Oscillatory Flow – International Voice Teachers of Mix

Oscillatory Flow

Weekly Teaching Tip
by Dr. Curt Stock

I am reminded of the comments by Professor Ken Bozeman at last year’s IVTOM conference in Atlanta: “There is so much new science being discovered about the voice that we could have a voice conference every month and still not cover it.”

I don’t pretend to be an expert on the voice and only try to understand voice science adequately in order to direct my speech and voice patients toward healthy habits. In the voice clinic, we like to listen to the patient sing and measure vocal parameters to get an idea of how well they move through their bridges and to sense if they are pressing or too breathy, etc.

Then after about 30 minutes of talking and singing we do a strobe. I want to show a montage of a singer who never had complete closure and was 100% open, with 0% closed quotient, As we all know, the open phase to closed phase in one vocal cycle should be around 50/50 in the speaking voice. You will see in this montage on video strobe that there is some mucous on the right vocal fold posteriorly, mild edema posteriorly of the left vocal fold and some anterior posterior compression from the epiglottis petiole and the arytenoids. The arytenoids do come together and there is some bowing which is unusual for someone under 60 years old. All in all, this patient needed massage and voice therapy to include straw exercises to relax the muscles and maintain better balance of the airflow.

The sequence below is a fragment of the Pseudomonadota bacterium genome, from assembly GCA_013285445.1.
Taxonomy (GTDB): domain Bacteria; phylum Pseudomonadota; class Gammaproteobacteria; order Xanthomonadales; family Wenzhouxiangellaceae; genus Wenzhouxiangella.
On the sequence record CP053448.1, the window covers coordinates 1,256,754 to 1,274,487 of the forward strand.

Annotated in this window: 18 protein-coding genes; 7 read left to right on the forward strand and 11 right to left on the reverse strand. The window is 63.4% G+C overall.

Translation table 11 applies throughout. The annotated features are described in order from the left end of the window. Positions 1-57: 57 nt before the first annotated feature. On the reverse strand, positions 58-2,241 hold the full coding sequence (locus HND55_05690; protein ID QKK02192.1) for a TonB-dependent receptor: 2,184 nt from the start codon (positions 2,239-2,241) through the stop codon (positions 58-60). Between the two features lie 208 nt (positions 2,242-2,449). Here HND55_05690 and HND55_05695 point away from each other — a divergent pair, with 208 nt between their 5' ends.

Patient 6_23_17

I talked with Dr. Ingo Titze about this case and airflow in general and the use of the straw. This was his response. “Aerodynamic power is the product of pressure and flow. Only oscillatory flow is acoustic and therefore relates to sound. You feel very little oscillatory flow. Steady flow which you can feel produces no sound. Hence, pedagogically, I am not a proponent regulating solely with airflow, but using a balanced approach.”

Anyhow, this is another opinion we should consider and ponder.

Related Articles

Belt

Weekly Teaching Tip – June 25, 2012 Question: I am still confused about how a belt sound is created from a physiological standpoint – what’s a…